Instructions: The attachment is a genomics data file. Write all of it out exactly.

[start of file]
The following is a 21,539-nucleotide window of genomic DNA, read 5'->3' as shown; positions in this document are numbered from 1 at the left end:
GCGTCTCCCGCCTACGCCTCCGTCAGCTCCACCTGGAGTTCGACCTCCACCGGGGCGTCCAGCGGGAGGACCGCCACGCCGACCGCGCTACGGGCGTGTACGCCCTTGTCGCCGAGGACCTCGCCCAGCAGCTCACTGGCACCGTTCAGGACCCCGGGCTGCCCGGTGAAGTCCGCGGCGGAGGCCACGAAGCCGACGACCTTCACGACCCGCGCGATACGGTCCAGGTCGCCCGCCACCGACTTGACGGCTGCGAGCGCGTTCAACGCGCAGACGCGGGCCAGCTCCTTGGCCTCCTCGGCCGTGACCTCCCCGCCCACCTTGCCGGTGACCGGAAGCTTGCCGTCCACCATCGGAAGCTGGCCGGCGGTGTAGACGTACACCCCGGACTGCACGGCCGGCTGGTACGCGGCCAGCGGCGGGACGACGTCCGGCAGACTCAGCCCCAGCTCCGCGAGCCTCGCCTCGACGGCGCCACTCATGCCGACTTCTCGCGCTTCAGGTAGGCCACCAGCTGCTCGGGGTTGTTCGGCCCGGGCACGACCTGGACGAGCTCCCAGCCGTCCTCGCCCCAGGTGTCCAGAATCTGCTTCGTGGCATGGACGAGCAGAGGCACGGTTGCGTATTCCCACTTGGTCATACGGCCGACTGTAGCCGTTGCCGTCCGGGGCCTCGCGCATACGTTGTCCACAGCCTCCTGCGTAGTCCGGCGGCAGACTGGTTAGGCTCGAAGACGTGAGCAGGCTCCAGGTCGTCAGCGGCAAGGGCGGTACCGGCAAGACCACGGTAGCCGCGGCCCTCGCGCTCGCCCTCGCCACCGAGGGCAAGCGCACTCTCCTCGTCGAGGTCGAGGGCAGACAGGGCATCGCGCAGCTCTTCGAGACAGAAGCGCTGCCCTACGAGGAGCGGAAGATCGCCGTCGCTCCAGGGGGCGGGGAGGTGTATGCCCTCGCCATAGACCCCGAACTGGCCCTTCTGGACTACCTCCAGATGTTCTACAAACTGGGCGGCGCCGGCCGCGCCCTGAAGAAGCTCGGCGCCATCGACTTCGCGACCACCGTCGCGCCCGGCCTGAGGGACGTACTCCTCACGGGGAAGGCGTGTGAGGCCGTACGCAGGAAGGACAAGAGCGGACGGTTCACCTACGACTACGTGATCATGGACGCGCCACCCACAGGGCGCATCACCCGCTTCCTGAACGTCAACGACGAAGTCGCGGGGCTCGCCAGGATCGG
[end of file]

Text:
The following is a 21,539-nucleotide window of genomic DNA, read 5'->3' as shown; positions in this document are numbered from 1 at the left end:
GCGTCTCCCGCCTACGCCTCCGTCAGCTCCACCTGGAGTTCGACCTCCACCGGGGCGTCCAGCGGGAGGACCGCCACGCCGACCGCGCTACGGGCGTGTACGCCCTTGTCGCCGAGGACCTCGCCCAGCAGCTCACTGGCACCGTTCAGGACCCCGGGCTGCCCGGTGAAGTCCGCGGCGGAGGCCACGAAGCCGACGACCTTCACGACCCGCGCGATACGGTCCAGGTCGCCCGCCACCGACTTGACGGCTGCGAGCGCGTTCAACGCGCAGACGCGGGCCAGCTCCTTGGCCTCCTCGGCCGTGACCTCCCCGCCCACCTTGCCGGTGACCGGAAGCTTGCCGTCCACCATCGGAAGCTGGCCGGCGGTGTAGACGTACACCCCGGACTGCACGGCCGGCTGGTACGCGGCCAGCGGCGGGACGACGTCCGGCAGACTCAGCCCCAGCTCCGCGAGCCTCGCCTCGACGGCGCCACTCATGCCGACTTCTCGCGCTTCAGGTAGGCCACCAGCTGCTCGGGGTTGTTCGGCCCGGGCACGACCTGGACGAGCTCCCAGCCGTCCTCGCCCCAGGTGTCCAGAATCTGCTTCGTGGCATGGACGAGCAGAGGCACGGTTGCGTATTCCCACTTGGTCATACGGCCGACTGTAGCCGTTGCCGTCCGGGGCCTCGCGCATACGTTGTCCACAGCCTCCTGCGTAGTCCGGCGGCAGACTGGTTAGGCTCGAAGACGTGAGCAGGCTCCAGGTCGTCAGCGGCAAGGGCGGTACCGGCAAGACCACGGTAGCCGCGGCCCTCGCGCTCGCCCTCGCCACCGAGGGCAAGCGCACTCTCCTCGTCGAGGTCGAGGGCAGACAGGGCATCGCGCAGCTCTTCGAGACAGAAGCGCTGCCCTACGAGGAGCGGAAGATCGCCGTCGCTCCAGGGGGCGGGGAGGTGTATGCCCTCGCCATAGACCCCGAACTGGCCCTTCTGGACTACCTCCAGATGTTCTACAAACTGGGCGGCGCCGGCCGCGCCCTGAAGAAGCTCGGCGCCATCGACTTCGCGACCACCGTCGCGCCCGGCCTGAGGGACGTACTCCTCACGGGGAAGGCGTGTGAGGCCGTACGCAGGAAGGACAAGAGCGGACGGTTCACCTACGACTACGTGATCATGGACGCGCCACCCACAGGGCGCATCACCCGCTTCCTGAACGTCAACGACGAAGTCGCGGGGCTCGCCAGGATCGG